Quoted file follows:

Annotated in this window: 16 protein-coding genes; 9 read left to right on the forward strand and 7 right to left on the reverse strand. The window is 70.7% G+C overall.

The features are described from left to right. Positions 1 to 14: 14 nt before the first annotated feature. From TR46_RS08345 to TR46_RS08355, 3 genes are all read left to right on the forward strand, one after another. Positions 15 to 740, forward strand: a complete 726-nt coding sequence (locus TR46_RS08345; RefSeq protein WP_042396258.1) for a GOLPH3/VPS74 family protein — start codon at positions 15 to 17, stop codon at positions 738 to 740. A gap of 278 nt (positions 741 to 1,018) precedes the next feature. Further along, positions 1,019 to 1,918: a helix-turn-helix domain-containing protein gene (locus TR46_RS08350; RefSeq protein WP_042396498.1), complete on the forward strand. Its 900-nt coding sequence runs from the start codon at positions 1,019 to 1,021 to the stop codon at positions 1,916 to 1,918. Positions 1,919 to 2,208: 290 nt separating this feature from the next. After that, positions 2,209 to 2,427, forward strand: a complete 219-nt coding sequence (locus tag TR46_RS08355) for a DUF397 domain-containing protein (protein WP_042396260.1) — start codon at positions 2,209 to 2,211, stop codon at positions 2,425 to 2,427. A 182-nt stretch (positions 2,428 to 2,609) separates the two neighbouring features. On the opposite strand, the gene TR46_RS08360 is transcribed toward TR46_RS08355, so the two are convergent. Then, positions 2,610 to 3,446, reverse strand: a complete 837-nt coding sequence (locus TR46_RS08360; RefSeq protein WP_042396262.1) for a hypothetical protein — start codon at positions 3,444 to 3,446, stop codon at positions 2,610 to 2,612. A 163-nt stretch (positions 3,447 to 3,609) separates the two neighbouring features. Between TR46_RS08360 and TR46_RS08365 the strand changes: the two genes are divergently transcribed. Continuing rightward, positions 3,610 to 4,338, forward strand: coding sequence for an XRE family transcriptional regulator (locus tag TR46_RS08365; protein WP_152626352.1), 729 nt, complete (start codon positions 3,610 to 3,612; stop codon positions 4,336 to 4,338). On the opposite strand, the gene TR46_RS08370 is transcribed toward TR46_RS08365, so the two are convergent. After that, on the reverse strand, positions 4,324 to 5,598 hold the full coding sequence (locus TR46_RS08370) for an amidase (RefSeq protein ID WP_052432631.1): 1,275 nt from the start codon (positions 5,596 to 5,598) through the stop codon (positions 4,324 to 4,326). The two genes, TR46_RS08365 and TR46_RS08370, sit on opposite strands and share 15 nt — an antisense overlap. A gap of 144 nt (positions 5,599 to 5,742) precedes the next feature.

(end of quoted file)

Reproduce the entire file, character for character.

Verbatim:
Annotated in this window: 16 protein-coding genes; 9 read left to right on the forward strand and 7 right to left on the reverse strand. The window is 70.7% G+C overall.

The features are described from left to right. Positions 1 to 14: 14 nt before the first annotated feature. From TR46_RS08345 to TR46_RS08355, 3 genes are all read left to right on the forward strand, one after another. Positions 15 to 740, forward strand: a complete 726-nt coding sequence (locus TR46_RS08345; RefSeq protein WP_042396258.1) for a GOLPH3/VPS74 family protein — start codon at positions 15 to 17, stop codon at positions 738 to 740. A gap of 278 nt (positions 741 to 1,018) precedes the next feature. Further along, positions 1,019 to 1,918: a helix-turn-helix domain-containing protein gene (locus TR46_RS08350; RefSeq protein WP_042396498.1), complete on the forward strand. Its 900-nt coding sequence runs from the start codon at positions 1,019 to 1,021 to the stop codon at positions 1,916 to 1,918. Positions 1,919 to 2,208: 290 nt separating this feature from the next. After that, positions 2,209 to 2,427, forward strand: a complete 219-nt coding sequence (locus tag TR46_RS08355) for a DUF397 domain-containing protein (protein WP_042396260.1) — start codon at positions 2,209 to 2,211, stop codon at positions 2,425 to 2,427. A 182-nt stretch (positions 2,428 to 2,609) separates the two neighbouring features. On the opposite strand, the gene TR46_RS08360 is transcribed toward TR46_RS08355, so the two are convergent. Then, positions 2,610 to 3,446, reverse strand: a complete 837-nt coding sequence (locus TR46_RS08360; RefSeq protein WP_042396262.1) for a hypothetical protein — start codon at positions 3,444 to 3,446, stop codon at positions 2,610 to 2,612. A 163-nt stretch (positions 3,447 to 3,609) separates the two neighbouring features. Between TR46_RS08360 and TR46_RS08365 the strand changes: the two genes are divergently transcribed. Continuing rightward, positions 3,610 to 4,338, forward strand: coding sequence for an XRE family transcriptional regulator (locus tag TR46_RS08365; protein WP_152626352.1), 729 nt, complete (start codon positions 3,610 to 3,612; stop codon positions 4,336 to 4,338). On the opposite strand, the gene TR46_RS08370 is transcribed toward TR46_RS08365, so the two are convergent. After that, on the reverse strand, positions 4,324 to 5,598 hold the full coding sequence (locus TR46_RS08370) for an amidase (RefSeq protein ID WP_052432631.1): 1,275 nt from the start codon (positions 5,596 to 5,598) through the stop codon (positions 4,324 to 4,326). The two genes, TR46_RS08365 and TR46_RS08370, sit on opposite strands and share 15 nt — an antisense overlap. A gap of 144 nt (positions 5,599 to 5,742) precedes the next feature.